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Everything posted by gosioux76

  1. I actually don't mind the general concept of these mixtape looks because — at least in spirit — the designs are built off prior looks rather than further diluting these brands further by dressing them up in themed clown suits. But the other side of that is it can also highlight the lack of branding consistency from some teams. The ridiculous ransom note Miami jersey is a great example of that. And I don't know about you guys, but I don't need a reminder that Detroit had a teal era. I'd rather forget it.
  2. I actually agree with this. I've always thought the webbed-D logo was a pretty clever design that says Ducks without having to resort to a cartoon. My only issue with it is its shape. It's angled sort of upward as if it's ascending, just like the wordmark from which it's based. Because of that, it feels unbalanced to me and isn't as commanding of a presence as a jersey crest the way it might were it straightened and made more symmetrical. I don't mind the Mighty Ducks logo, but I agree that it's very much a product of its time. Then again, I thought the same about the Coyotes' Kachina design, and here we are.
  3. I think this is what I was thinking of when I suggested the current shade was brighter. I recognize now that it's not necessarily brighter, but to me it at least seems more vibrant. It could be that the addition of orange just makes it seem that way. I just always thought the original teal/gray set was bland.
  4. An interesting point about this: A St. Louis-based company will be sponsoring the Charlotte expansion franchise rather than the one in its own city. It's not surprising: Centene is investing around a $1 billion in a new Charlotte campus, so there's more motivation to build their brand in that market.
  5. So is the general consensus that the orange is unnecessary to the Sharks look? I actually think the color looks great next to the teal. It's just that, in the current set, it's so underplayed that it seems extraneous. I can see making the case for dropping it altogether. But If I'm being honest, I wouldn't mind seeing what it looks like if orange became a bigger part of the brand. My biggest issue with the Sharks' original color scheme is that, despite teal being a new-at-the-time trend color for the league, the whole thing felt drab. The brighter teal they're using now certainly helps, but using black or gray as secondary colors just brings it down a notch for me.
  6. The Jazz are becoming one of those franchises where, by having so many variations on its brand, determining the "right" one will depend on when you grew up. For example, as an NBA fan who came of age in the '80s, I'll always think of the Jazz as a purple/yellow/green franchise first. I never cared for the mountain jerseys — it was the start of their trend-chasing present.
  7. I agree with this assessment. B- is a good score. Not as terrible as they're made out to be, but far from elite. A few edits and this set would be vastly improved. I don't dislike what the Jags wear now, either. But for as much as I'd have preferred they simplified the prior set, I think they maybe oversimplifed the current one. All of this, of course, should be taken in the context that agrees the Brunell-era uniforms are their best and should never have changed.
  8. I agree. I may be in that minority that didn't mind the Jags' prior sets. A little too busy, and the half black/half gold helmets were ridiculous, but there was a lot to like in there.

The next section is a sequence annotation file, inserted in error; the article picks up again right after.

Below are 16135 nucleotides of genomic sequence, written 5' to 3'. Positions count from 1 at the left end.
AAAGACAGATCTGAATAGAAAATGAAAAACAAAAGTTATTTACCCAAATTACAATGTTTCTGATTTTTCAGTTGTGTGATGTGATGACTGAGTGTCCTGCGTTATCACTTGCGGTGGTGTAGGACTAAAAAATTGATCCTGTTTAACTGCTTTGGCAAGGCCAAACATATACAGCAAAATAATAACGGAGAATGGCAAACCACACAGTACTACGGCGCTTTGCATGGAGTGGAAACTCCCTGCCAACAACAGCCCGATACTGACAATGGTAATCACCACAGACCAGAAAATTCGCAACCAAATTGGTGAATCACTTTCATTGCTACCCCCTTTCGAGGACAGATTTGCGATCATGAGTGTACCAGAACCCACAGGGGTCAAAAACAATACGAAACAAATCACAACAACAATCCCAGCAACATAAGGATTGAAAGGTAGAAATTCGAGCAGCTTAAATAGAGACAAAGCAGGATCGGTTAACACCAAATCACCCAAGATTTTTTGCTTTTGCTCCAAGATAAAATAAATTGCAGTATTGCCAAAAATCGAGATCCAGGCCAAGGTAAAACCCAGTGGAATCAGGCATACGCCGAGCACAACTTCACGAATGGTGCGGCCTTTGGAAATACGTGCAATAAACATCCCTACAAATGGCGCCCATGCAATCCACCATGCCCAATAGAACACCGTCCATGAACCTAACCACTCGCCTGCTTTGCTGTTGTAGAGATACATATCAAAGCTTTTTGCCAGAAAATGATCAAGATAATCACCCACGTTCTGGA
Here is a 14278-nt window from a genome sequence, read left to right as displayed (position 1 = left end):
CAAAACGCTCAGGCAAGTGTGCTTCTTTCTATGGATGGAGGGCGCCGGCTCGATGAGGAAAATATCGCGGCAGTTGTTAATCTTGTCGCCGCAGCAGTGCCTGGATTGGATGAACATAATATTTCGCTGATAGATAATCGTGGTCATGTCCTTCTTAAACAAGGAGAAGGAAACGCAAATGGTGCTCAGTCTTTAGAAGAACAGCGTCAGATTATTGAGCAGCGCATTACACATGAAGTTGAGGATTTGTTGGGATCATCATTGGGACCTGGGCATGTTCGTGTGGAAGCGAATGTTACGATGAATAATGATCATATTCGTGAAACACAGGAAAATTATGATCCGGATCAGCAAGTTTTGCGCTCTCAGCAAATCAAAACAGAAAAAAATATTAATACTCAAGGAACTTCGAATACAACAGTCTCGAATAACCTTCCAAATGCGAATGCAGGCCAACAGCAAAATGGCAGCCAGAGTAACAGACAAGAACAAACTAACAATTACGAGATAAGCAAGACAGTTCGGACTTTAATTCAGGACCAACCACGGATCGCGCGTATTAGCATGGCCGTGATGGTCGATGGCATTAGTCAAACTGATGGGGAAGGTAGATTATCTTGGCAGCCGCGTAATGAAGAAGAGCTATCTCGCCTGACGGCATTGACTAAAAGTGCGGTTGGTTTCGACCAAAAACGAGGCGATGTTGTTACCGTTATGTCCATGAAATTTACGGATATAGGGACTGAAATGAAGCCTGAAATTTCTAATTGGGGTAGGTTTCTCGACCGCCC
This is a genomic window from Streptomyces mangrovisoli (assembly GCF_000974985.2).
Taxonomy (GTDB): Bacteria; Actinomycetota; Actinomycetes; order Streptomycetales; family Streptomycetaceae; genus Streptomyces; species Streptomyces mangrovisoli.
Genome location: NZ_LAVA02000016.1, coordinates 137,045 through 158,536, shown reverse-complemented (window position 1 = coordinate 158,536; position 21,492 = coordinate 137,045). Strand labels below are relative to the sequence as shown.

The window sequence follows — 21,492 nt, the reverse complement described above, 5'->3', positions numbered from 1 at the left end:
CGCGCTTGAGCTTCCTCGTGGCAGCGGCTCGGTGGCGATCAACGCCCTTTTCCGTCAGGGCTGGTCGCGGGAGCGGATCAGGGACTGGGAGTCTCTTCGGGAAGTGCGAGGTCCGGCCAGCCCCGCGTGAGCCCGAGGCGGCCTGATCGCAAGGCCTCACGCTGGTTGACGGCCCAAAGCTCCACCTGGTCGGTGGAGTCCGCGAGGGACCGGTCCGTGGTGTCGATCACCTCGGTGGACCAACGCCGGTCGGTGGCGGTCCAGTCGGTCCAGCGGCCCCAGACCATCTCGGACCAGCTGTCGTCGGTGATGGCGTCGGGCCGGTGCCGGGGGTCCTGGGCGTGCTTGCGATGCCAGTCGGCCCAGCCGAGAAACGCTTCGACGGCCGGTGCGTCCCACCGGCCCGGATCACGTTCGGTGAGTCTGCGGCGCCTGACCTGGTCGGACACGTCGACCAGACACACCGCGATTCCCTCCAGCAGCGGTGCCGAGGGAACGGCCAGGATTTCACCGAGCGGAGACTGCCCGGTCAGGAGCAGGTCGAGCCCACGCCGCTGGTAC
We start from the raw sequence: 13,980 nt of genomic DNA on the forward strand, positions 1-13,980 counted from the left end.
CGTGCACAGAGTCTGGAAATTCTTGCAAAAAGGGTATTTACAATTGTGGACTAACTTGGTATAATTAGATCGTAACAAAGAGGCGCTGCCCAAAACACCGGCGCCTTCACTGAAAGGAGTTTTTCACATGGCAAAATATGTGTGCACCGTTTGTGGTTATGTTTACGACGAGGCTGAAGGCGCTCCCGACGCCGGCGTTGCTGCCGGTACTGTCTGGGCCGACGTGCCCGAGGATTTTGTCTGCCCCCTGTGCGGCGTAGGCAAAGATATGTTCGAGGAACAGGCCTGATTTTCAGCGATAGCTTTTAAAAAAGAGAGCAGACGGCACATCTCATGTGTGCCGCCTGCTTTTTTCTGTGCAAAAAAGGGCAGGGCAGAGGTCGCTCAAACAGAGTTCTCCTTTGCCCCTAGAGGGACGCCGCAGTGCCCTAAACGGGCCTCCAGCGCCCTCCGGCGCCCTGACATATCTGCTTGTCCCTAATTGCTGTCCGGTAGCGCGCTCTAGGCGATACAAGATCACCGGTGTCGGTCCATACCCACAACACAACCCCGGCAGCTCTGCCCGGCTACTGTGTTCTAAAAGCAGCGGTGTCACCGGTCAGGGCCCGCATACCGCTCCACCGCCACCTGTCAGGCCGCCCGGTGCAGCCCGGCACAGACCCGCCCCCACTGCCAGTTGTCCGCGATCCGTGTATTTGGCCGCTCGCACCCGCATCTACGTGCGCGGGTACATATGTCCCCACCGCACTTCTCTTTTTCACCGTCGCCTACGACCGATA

9. That Blitz logo has always bothered me. It's fine as a wordmark, but just feels lifeless as a helmet logo. Perhaps if you choose to evolve the brand, one idea would be to introduce a secondary logo from the lightning bolt on the 'Z.' In my mind, I'd turn it horizontal and use it as the helmet logo. It could even connect at the front of the helmet and spread toward the back, similar to XFL Birmingham bolts, only without the bolts going in all directions. Just spitballin' here.
  10. I have similar thoughts. I think the yellow is getting a bit undersold in this equation. A tertiary color is more likely to stand out as a primary if the base colors are black and white. That on its own will keep the Jazz from looking like a Nets ripoff. Not saying I like it, but I'm guessing the team will come off more as a black-and-yellow brand than a black-and-white one, which on its own would set it apart in the NBA. Saying that, I still think it's silly. And be prepared for some Nike-speak about Utah being the "beehive state" when explaining the switch to black/white/yellow.
  11. I came to this point in life after watching the Vikings lose an NFC title game for the fifth time in my lifetime. After that loss to your beloved Eagles a few years back, I told myself I will keep the Vikings at arm's length, and allow myself to jump on the bandwagon at my own will. Seriously, it did wonders for my mental health.
  12. I relate to this. I grew up in Minnesota, but I haven't lived there for more than 20 years. I think that, had I stayed in Minnesota, I wouldn't be nearly as drawn to the local teams as I am now. When you live in a market with other teams, that attachment to Minnesota becomes part of my identity and helps me retain some of those Minnesota ties I may have lost by moving away. It's also a great way of more easily identifying shared connections. Living in Portland and St. Louis as I have the past dozen or so years, my Twins/Vikings/U of North Dakota gear is like a signal flare for the few people in those areas who may share my allegiances.
  13. I've learned as I've gotten older that it's a waste of energy and precious time to adhere to some phantom populace's notion of what fandom should be. You owe nothing to these teams, so give them the time and energy you can afford, pick and choose the teams you follow by your own standards, and let nobody judge you but yourself. I'm the world's biggest Twins fan when they're winning. When they're disappointing, I change the channel. Lots of good stuff on TV that doesn't make me feel miserable. I'm not less of a fan for approaching it on my own terms. Thanks for coming to my TED talk.
  14. I agree on the Chargers. They looked fantastic. But I really dislike that Raiders jersey. I realize it's a throwback, but the too-large nameplates and TV numbers really ruined it for me. The Chargers redesign really set in my mind just how unnecessary TV numbers are in general. This matchup made the point even clearer.